Every year, volunteers assist with rescues on Mount Rainier. Our first major incident of the winter season occurred last Tuesday the 2nd, and was aided by both a climbing volunteer and several Mountain Rescue units. Volunteers are a vital link in our Search and Rescue chain. Here's the official report from Incident Commander Glenn Kessler:

Late afternoon Tuesday, a  911 call was patched through to Mount Rainier Dispatch from an injured 61-year-old male hiker.  He had broken his lower leg when he slipped on a steep icy slope and fell 50 feet just above Panorama Point coming to rest after hitting a rock hard enough to result in a compound fracture of both lower leg bones of one leg. 

A group of skiers descending from Camp Muir fortuitously came upon the accident site and the injured hiker. The group was better prepared than the great majority of backcountry travelers and was able to radio park rangers with the GPS coordinates and other pertinent information.  They then went to great lengths to protect, rewarm and care for the injured party for several hours of cold and windy conditions while mountain rescue resources were summoned to the park to perform a carryout. 

Teams from Tacoma Mountain Rescue, Seattle Mountain Rescue and Olympic Mountain Rescues were battered by high winds as they performed the late night evacuation by rescue litter. The operation included several steep-angle technical roped lowers down the icy slopes of Panorama Point.  Rescue efforts continued into the wee hours of the morning.  The injured hiker was transported by ambulance to the hospital.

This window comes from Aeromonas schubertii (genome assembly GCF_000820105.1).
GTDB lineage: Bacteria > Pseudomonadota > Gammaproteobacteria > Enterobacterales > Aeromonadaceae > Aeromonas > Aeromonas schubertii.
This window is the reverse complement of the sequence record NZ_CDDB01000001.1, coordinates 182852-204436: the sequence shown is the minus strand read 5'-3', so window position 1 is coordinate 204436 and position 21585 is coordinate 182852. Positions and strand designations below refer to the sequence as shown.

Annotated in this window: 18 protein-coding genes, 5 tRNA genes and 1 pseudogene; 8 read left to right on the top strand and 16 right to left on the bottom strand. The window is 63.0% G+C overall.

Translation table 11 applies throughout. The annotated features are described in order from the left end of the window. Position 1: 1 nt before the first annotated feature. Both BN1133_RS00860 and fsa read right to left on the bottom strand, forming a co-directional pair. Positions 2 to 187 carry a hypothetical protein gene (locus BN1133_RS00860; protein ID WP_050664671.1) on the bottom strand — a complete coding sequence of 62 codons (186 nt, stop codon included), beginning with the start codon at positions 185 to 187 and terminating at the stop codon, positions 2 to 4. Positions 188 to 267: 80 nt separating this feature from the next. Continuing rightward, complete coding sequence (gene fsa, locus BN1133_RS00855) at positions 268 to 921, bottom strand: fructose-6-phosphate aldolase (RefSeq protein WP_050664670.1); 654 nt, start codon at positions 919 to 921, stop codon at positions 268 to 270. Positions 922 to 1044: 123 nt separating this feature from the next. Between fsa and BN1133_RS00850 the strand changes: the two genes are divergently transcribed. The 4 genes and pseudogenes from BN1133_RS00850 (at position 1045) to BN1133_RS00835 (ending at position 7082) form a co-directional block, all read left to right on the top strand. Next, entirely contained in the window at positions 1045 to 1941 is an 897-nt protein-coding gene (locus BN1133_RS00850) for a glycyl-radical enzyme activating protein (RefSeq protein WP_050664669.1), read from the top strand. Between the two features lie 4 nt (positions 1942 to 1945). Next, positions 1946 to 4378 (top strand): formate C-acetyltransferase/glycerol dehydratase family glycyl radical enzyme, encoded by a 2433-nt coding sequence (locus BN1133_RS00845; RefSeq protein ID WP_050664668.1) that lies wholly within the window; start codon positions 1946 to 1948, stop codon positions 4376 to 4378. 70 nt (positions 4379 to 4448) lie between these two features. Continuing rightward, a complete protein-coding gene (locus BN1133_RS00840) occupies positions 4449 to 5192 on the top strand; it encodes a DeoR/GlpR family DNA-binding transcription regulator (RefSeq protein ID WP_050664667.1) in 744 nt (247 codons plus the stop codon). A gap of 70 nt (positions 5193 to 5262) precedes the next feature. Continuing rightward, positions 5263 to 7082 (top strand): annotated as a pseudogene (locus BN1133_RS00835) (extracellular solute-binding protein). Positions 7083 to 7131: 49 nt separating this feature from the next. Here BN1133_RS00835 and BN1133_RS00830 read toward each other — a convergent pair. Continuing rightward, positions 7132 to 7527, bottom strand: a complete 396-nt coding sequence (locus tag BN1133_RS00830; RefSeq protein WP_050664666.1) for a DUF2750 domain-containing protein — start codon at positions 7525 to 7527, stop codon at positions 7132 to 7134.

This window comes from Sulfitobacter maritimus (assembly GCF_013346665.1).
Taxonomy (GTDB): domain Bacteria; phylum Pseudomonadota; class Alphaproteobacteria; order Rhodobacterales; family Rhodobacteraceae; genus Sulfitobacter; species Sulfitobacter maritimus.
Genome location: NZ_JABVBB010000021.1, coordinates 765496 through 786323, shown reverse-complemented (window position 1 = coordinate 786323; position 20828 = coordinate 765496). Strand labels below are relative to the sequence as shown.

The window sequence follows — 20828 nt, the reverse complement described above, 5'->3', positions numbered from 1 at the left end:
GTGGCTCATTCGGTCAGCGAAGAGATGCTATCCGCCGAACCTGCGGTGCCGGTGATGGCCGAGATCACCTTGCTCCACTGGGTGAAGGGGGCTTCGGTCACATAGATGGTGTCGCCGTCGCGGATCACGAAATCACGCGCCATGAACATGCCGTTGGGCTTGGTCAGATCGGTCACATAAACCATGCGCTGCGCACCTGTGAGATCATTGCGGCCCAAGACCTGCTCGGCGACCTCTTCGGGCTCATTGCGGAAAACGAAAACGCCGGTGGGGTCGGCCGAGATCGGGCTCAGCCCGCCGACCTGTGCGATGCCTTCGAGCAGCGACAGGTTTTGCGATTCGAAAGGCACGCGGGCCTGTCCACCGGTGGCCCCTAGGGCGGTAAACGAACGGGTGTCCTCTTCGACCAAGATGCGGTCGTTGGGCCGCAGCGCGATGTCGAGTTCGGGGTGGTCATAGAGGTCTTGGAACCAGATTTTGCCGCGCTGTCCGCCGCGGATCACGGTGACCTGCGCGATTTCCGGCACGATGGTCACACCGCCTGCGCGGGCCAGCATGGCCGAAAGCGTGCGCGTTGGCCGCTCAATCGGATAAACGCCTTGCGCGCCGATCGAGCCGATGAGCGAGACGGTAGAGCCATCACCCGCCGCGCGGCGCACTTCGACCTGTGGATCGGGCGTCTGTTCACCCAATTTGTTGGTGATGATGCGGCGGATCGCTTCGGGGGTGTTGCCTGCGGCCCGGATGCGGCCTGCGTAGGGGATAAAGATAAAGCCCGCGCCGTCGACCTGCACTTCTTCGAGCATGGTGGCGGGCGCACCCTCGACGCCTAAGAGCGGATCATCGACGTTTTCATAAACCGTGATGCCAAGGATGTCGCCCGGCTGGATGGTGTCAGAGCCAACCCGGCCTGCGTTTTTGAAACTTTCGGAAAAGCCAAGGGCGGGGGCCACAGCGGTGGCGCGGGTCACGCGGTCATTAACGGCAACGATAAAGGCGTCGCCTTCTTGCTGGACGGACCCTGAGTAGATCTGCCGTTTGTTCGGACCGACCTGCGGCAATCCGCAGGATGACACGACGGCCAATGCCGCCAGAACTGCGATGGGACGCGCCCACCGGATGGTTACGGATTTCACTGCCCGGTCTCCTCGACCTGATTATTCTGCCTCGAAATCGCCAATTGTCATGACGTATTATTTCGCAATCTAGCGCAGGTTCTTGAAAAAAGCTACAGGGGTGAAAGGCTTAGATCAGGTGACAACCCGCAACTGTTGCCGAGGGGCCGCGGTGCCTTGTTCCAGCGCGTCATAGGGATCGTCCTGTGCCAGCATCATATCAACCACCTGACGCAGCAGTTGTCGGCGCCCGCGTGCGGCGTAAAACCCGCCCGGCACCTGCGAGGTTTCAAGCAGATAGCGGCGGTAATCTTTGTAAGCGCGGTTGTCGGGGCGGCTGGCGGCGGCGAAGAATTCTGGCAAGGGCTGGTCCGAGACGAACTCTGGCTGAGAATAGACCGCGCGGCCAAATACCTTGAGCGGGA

Friday, December 5, 2014

Winter Operations Training, December 13, 2014

Winter Operations Training will be held in the Community Building at Longmire on Saturday, December 13 beginning at 9:00 a.m. This training, for both full-time staff and intermittent volunteers, will cover the basics of winter travel, emergency response, and "Snow Roving."

Volunteers who are interested in helping out as "Snow Rovers," or with guided snowshoe walks, should plan to attend this training if possible. Alternative orientation opportunities will be available for those who can't make it, but this will be the most thorough option. Returning and new volunteers are both welcome. The training will cover volunteer logistics, safety, road conditions, emergency response, radio use, snow avalanches, winter driving, and hiking, snowshoeing, and skiing routes.

"Snow Rovers," like "Meadow Rovers" in the summer, patrol the meadows above the Jackson Visitor Center at Paradise, contacting visitors and assisting them with their experience. During the winter, of course, the meadows and trails are covered by snow, so Snow Rovers focus less on resource protection and more on visitor safety, informing people about current conditions and making sure they are prepared before they head out. The work is done on snowshoes or skis, and focuses on lower-elevation routes near the visitor center. Those who are interested in more extensive patrols, deeper into the wilderness and higher up the mountain, should consider joining the Nordic Patrol, operated by the Washington Ski Touring Club ( Snow Rovers also often help with guided snowshoe walks, especially serving as a "sweep" at the end of a line of visitors to assist those who are having trouble with their snowshoes and to make sure the group stays together.

The Winter Operations Training will begin at the Longmire Community Building, across the suspension bridge from the rest of Longmire, at 9:00 a.m. After a break for lunch, the training will move to the Wilderness Information Center, and then, weather permitting, up the road to the Jackson Visitor Center at Paradise. Note that state law requires all vehicles to carry tire chains, and depending on road conditions, chains or 4WD may be required to get to Paradise. At the conclusion of the training, about 2:45 p.m., participants may join an optional snowshoe walk.